Extra data types

Up to now, you have been using common data types, like:

  • int
  • float
  • str
  • bool

But you can also use more complex data types.

And you will still have the same features as seen up to now:

  • Great editor support.
  • Data conversion from incoming requests.
  • Data conversion for response data.
  • Data validation.
  • Automatic annotation and documentation.

Other data types

Here are some of the additional data types you can use:

  • UUID:
    • A standard "Universally Unique Identifier", common as an ID in many databases and systems.
    • In requests and responses will be represented as a str.
  • datetime.datetime:
    • A Python datetime.datetime.
    • In requests and responses will be represented as a str in ISO 8601 format, like: 2008-09-15T15:53:00+05:00.
  • datetime.date:
    • Python datetime.date.
    • In requests and responses will be represented as a str in ISO 8601 format, like: 2008-09-15.
  • datetime.time:
    • A Python datetime.time.
    • In requests and responses will be represented as a str in ISO 8601 format, like: 14:23:55.003.
  • datetime.timedelta:
    • A Python datetime.timedelta.
    • In requests and responses will be represented as a float of total seconds.
    • Pydantic also allows representing it as a "ISO 8601 time diff encoding", see the docs for more info.
  • frozenset:
    • In requests and responses, treated the same as a set:
      • In requests, a list will be read, eliminating duplicates and converting it to a set.
      • In responses, the set will be converted to a list.
      • The generated schema will specify that the set values are unique (using JSON Schema's uniqueItems).
  • bytes:
    • Standard Python bytes.
    • In requests and responses will be treated as str.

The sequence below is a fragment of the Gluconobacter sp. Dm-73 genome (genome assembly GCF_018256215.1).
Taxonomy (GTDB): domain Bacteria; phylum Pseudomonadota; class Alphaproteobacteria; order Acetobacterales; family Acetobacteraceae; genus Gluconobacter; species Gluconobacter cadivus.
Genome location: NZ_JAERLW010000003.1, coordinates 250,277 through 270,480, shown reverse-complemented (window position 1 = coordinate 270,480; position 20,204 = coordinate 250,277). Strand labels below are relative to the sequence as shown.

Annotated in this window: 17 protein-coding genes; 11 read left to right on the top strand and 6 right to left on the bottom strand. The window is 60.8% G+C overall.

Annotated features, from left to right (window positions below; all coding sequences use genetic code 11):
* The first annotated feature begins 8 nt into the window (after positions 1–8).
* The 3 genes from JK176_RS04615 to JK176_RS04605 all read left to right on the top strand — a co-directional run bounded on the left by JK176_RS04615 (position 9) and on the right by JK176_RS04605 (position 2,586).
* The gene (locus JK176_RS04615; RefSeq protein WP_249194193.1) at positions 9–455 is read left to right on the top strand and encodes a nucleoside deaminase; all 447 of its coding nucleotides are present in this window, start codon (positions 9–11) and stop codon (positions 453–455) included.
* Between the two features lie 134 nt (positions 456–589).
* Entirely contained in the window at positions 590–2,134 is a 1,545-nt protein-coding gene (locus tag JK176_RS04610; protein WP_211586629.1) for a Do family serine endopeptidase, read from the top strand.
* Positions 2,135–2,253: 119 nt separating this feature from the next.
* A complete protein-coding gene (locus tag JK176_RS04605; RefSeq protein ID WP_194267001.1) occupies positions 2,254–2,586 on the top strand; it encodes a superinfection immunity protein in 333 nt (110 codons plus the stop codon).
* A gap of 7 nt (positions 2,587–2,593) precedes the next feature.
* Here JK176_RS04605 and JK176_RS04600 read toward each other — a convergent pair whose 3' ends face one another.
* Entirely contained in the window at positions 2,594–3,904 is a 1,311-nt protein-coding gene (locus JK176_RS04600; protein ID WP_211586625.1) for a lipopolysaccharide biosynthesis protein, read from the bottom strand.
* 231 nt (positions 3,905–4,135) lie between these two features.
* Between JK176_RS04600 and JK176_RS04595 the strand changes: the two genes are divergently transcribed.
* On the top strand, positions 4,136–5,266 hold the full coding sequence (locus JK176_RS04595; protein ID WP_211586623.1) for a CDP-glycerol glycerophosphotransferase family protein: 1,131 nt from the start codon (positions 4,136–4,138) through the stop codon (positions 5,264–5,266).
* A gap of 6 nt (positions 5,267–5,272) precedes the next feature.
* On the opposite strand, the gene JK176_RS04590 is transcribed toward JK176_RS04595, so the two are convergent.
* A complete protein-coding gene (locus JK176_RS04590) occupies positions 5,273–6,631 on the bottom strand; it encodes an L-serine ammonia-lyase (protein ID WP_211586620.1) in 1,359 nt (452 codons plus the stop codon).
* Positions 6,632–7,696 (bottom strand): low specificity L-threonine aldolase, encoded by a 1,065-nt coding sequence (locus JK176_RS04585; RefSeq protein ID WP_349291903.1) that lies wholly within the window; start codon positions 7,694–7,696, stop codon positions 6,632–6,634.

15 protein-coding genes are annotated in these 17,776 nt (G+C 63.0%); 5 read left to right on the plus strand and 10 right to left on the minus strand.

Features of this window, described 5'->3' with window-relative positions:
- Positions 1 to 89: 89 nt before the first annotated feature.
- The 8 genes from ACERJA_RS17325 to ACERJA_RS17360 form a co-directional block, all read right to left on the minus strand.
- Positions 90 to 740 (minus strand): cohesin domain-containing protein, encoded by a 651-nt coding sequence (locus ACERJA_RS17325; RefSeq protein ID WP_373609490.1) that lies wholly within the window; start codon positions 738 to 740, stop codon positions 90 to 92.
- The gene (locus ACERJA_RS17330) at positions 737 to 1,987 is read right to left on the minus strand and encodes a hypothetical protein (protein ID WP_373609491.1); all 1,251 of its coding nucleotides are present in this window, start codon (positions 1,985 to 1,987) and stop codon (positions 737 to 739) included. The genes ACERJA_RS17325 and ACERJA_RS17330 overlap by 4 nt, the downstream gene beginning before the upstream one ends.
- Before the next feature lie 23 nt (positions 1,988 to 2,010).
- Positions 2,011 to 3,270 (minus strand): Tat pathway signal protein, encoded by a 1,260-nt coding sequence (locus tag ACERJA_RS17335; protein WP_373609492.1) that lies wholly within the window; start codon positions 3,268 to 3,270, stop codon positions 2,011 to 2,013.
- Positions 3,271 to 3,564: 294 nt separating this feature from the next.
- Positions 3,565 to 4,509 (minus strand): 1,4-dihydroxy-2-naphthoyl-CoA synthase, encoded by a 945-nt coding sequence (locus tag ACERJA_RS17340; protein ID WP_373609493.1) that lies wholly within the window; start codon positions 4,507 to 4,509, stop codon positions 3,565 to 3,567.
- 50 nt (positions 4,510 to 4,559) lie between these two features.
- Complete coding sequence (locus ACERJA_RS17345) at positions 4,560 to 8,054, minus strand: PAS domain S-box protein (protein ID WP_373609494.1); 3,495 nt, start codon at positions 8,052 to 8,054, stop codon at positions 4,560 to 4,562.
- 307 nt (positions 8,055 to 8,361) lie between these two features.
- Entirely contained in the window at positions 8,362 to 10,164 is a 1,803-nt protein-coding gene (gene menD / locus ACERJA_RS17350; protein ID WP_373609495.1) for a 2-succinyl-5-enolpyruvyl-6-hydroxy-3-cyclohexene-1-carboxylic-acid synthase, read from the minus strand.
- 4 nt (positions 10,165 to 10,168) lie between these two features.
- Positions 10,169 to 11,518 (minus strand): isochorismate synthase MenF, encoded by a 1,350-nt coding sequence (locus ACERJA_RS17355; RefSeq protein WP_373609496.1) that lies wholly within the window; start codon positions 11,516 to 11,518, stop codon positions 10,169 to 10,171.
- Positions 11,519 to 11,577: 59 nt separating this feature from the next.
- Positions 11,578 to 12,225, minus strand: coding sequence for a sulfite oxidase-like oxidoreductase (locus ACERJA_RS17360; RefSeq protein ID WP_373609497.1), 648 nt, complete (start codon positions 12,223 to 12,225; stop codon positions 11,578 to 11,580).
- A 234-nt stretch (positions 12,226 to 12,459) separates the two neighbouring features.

• The generated schema will specify that it's a str with binary "format".
  • Decimal:
    • Standard Python Decimal.
    • In requests and responses, handled the same as a float.

Example

Here's an example path operation with parameters using some of the above types.

from datetime import datetime, time, timedelta
from uuid import UUID

from fastapi import Body, FastAPI

app = FastAPI()


@app.put("/items/{item_id}")
async def read_items(
    item_id: UUID,
    start_datetime: datetime = Body(None),
    end_datetime: datetime = Body(None),
    repeat_at: time = Body(None),
    process_after: timedelta = Body(None),
):
    start_process = start_datetime + process_after
    duration = end_datetime - start_process
    return {
        "item_id": item_id,
        "start_datetime": start_datetime,
        "end_datetime": end_datetime,
        "repeat_at": repeat_at,
        "process_after": process_after,
        "start_process": start_process,
        "duration": duration,
    }

Note that the parameters inside the function have their natural data type, and you can, for example, perform normal date manipulations, like:

from datetime import datetime, time, timedelta
from uuid import UUID

from fastapi import Body, FastAPI

app = FastAPI()


@app.put("/items/{item_id}")
async def read_items(
    item_id: UUID,
    start_datetime: datetime = Body(None),
    end_datetime: datetime = Body(None),
    repeat_at: time = Body(None),
    process_after: timedelta = Body(None),
):
    start_process = start_datetime + process_after
    duration = end_datetime - start_process
    return {
        "item_id": item_id,
        "start_datetime": start_datetime,
        "end_datetime": end_datetime,
        "repeat_at": repeat_at,
        "process_after": process_after,
        "start_process": start_process,
        "duration": duration,
    }